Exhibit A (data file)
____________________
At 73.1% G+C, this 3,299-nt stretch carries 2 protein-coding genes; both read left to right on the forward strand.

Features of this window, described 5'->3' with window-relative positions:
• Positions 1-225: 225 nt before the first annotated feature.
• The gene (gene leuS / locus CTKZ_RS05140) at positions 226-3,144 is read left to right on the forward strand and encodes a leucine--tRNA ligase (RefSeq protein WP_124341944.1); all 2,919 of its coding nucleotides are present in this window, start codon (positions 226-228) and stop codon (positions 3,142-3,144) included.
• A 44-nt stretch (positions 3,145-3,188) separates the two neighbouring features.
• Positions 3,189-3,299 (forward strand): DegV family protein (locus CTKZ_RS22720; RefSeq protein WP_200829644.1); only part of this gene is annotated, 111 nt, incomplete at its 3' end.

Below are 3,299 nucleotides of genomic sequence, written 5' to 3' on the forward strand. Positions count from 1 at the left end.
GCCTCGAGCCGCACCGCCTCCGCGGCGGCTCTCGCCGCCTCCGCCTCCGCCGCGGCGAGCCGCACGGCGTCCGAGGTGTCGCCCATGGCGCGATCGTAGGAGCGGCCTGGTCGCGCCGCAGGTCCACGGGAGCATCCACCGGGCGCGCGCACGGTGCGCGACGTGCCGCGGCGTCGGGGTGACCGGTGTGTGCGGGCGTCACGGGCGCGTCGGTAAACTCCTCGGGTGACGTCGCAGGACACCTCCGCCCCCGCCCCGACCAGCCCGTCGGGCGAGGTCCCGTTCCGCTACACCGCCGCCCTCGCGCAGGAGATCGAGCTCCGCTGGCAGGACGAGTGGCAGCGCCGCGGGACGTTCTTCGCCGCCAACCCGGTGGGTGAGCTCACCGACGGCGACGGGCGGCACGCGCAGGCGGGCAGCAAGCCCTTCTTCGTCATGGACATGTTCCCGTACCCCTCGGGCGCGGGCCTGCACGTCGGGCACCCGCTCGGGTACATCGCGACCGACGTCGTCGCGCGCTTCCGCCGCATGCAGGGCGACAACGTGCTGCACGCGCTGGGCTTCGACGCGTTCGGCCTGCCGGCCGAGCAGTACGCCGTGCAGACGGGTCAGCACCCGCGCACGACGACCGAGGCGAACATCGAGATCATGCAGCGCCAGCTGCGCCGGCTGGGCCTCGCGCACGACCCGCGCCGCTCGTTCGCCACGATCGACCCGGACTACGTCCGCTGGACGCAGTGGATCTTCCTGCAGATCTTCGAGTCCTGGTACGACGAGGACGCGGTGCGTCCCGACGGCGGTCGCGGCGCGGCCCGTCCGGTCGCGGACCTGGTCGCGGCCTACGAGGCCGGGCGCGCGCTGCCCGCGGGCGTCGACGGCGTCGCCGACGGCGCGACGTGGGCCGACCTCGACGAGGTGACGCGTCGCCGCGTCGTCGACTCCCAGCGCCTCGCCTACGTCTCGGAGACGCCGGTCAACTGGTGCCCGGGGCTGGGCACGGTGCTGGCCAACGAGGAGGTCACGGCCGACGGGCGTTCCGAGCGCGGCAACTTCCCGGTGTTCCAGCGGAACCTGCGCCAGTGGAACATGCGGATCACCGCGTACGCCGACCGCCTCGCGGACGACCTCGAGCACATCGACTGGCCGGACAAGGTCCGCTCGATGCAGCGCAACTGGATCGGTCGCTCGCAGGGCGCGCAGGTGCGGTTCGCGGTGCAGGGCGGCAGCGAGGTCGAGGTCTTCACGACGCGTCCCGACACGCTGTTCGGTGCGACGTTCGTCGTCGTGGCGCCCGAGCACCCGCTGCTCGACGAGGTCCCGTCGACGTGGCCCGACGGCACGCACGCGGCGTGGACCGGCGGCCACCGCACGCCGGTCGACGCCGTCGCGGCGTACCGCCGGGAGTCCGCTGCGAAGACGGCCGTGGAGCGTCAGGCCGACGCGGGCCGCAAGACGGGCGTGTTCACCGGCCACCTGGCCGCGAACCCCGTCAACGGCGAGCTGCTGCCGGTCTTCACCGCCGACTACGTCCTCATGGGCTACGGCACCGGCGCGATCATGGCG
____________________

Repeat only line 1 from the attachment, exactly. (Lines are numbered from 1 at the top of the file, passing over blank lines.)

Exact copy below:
At 73.1% G+C, this 3,299-nt stretch carries 2 protein-coding genes; both read left to right on the forward strand.